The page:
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Austin Butler wows as Elvis Presley in a still from Elvis, directed by Baz Luhrmann. Photo: Warner Bros

ReviewCannes 2022: Elvis movie review – Austin Butler as Elvis Presley is dazzling in Baz Luhrmann’s intoxicating rock ’n’ roll biopic

  • Austin Butler and Tom Hanks play the King and his shady manager Colonel Tom Parker in a crazy tale of sex, drugs and rock ’n’ roll
  • With Luhrmann’s theatrical style, the costumes, a long playlist of Elvis classics and Butler’s brilliant portrayal of the star, this biopic is a winner

4.5/5 stars

Baz Luhrmann is back with an intoxicating take on Elvis Presley. Who better than one of cinema’s great showmen to bring us a biopic of the king of rock ’n’ roll?

His theatrical brand of filmmaking, with all its crazed hedonism, in movies such as Moulin Rouge! and The Great Gatsby, fits Elvis like a rhinestone-studded glove.

Premiering out of competition at the Cannes Film Festival, Elvis is a wild 159-minute ride that takes viewers from the singer’s early years in Memphis, Tennessee, through to his death in 1977, aged 42. In a film that never stops vibrating, it is as if the birth of rock’n’roll is happening right in front of you.

Fats Domino, Little Richard and other icons make appearances. But this is Elvis’ film, brilliantly embodied by Austin Butler, the young American who has already appeared in Quentin Tarantino’s Once Upon a Time in Hollywood.

Here, he stunningly captures Elvis’ stage presence, the cadence of his voice and his increasing loneliness.

Narrating the story is Elvis’ manager, Colonel Tom Parker (Tom Hanks), a shady character of no fixed country who first sees his young protégé on stage with “greasy hair and girlie make-up”.

He moulds Presley into a star, steering him through a difficult time when he’s threatened with prison for concerts that get female audiences very hot under the collar.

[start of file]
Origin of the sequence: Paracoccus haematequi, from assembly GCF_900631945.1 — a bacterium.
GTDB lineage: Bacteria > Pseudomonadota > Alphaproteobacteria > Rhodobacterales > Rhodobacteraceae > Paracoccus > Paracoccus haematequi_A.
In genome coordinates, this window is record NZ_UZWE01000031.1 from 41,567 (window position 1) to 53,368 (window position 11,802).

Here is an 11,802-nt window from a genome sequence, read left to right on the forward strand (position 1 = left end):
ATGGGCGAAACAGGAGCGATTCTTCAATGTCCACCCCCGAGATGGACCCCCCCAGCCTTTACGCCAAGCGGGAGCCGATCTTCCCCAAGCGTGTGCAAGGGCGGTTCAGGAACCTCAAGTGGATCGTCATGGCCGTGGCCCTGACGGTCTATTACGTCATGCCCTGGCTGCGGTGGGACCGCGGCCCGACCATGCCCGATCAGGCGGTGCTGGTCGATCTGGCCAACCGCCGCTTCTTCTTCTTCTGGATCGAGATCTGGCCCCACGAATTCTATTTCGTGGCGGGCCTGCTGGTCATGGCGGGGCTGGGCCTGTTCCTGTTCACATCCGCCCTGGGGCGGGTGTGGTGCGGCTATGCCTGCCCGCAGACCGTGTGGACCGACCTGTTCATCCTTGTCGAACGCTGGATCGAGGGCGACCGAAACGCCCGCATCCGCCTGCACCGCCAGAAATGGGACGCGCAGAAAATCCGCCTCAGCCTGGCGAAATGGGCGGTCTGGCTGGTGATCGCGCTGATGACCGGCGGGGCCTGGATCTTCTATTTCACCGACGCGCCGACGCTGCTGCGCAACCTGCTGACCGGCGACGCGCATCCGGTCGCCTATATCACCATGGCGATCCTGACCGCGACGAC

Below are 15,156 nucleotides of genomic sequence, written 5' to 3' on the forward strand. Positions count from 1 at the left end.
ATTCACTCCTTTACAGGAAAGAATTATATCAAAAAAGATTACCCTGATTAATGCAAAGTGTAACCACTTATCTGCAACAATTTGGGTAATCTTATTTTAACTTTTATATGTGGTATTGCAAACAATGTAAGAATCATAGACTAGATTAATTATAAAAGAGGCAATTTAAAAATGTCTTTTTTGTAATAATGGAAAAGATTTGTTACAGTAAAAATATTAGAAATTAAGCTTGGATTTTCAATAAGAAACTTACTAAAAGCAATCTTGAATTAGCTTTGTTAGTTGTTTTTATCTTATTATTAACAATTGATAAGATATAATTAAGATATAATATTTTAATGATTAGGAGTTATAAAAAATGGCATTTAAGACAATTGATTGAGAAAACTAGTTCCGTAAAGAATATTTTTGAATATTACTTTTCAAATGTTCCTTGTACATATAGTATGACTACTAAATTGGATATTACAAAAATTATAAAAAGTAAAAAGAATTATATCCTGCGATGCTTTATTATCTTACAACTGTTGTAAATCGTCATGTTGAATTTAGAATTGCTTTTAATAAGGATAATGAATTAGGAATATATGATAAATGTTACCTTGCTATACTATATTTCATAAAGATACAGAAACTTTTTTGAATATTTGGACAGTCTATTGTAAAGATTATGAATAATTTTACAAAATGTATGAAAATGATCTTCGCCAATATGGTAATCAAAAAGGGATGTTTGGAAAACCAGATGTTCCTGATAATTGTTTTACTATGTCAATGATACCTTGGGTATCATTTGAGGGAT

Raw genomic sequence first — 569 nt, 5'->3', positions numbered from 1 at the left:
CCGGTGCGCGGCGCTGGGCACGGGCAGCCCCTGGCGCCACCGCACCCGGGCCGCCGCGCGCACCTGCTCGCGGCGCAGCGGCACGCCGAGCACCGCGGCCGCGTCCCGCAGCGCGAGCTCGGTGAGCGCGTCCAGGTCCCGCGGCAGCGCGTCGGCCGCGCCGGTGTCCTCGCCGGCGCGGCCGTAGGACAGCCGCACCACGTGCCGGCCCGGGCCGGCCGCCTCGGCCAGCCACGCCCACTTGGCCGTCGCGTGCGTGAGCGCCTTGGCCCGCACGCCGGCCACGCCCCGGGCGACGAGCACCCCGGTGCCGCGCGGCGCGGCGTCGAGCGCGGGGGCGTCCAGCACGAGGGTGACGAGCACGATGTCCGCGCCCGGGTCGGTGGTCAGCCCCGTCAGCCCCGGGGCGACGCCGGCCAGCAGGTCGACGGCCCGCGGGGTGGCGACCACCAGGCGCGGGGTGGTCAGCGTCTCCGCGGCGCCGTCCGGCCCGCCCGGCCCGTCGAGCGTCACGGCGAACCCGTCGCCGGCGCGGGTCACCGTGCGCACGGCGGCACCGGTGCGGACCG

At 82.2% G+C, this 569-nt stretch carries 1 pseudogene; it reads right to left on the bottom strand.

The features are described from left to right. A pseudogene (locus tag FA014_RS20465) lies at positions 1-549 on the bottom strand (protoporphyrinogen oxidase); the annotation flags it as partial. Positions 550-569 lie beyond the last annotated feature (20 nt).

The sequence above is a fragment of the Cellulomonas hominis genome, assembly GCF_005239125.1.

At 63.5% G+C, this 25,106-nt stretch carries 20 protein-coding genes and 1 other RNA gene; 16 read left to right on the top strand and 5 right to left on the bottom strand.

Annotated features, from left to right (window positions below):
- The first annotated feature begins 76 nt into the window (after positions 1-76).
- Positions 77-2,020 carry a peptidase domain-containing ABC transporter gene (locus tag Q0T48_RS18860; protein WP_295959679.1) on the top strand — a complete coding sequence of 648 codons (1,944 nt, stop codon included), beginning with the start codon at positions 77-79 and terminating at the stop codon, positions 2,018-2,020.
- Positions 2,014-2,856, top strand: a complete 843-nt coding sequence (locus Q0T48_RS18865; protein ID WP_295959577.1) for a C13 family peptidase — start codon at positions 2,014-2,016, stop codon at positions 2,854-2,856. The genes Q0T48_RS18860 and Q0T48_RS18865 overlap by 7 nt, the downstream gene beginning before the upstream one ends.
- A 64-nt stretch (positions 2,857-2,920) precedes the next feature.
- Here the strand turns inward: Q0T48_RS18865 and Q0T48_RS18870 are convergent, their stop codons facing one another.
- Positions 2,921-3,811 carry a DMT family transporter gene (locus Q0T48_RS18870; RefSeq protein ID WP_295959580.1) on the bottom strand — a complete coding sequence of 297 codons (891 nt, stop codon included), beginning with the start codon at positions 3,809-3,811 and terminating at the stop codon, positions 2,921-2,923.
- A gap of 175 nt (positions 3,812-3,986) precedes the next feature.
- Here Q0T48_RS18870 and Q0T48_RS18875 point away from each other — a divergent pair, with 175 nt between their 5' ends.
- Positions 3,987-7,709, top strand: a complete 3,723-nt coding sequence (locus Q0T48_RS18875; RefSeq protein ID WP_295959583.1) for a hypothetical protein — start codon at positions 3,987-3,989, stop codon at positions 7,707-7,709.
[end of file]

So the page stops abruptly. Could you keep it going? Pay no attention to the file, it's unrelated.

“A showman is only as good as his attraction,” Parker says, but as Luhrmann shows, Elvis becomes hamstrung by his manager’s Machiavellian manipulations.

Austin Butler (left) and Tom Hanks in a still from Elvis. Photo: Warner Bros

Amid this, Elvis falls for his future wife Priscilla (Olivia DeJonge), though the relationship always feels secondary to his love for his audience; one superb scene after his first Las Vegas residency show sees him kissing female fans openly in front of her.

This part, following Elvis’ reinvention all in black leather for the ’68 Comeback Special, is the real meat of the film, superbly handled by Luhrmann and his team – costumes, production design and music all slickly coalescing.

While there’s an argument that Luhrmann’s Elvis is all show and no tell – how much do we really learn about the man behind the gold-framed sunglasses? – it’s such a dazzling performance from the Australian director that it’s hard to begrudge any fleck of superficiality.

Using Elvis’ songs (everything from Hound Dog to In the Ghetto) to tell the story not only of him, but of a turbulent America going through radical change during the Civil Rights era, Elvis is a heartfelt tribute to one of the world’s greatest entertainers.

Austin Butler in a still from Elvis. Photo: Warner Bros
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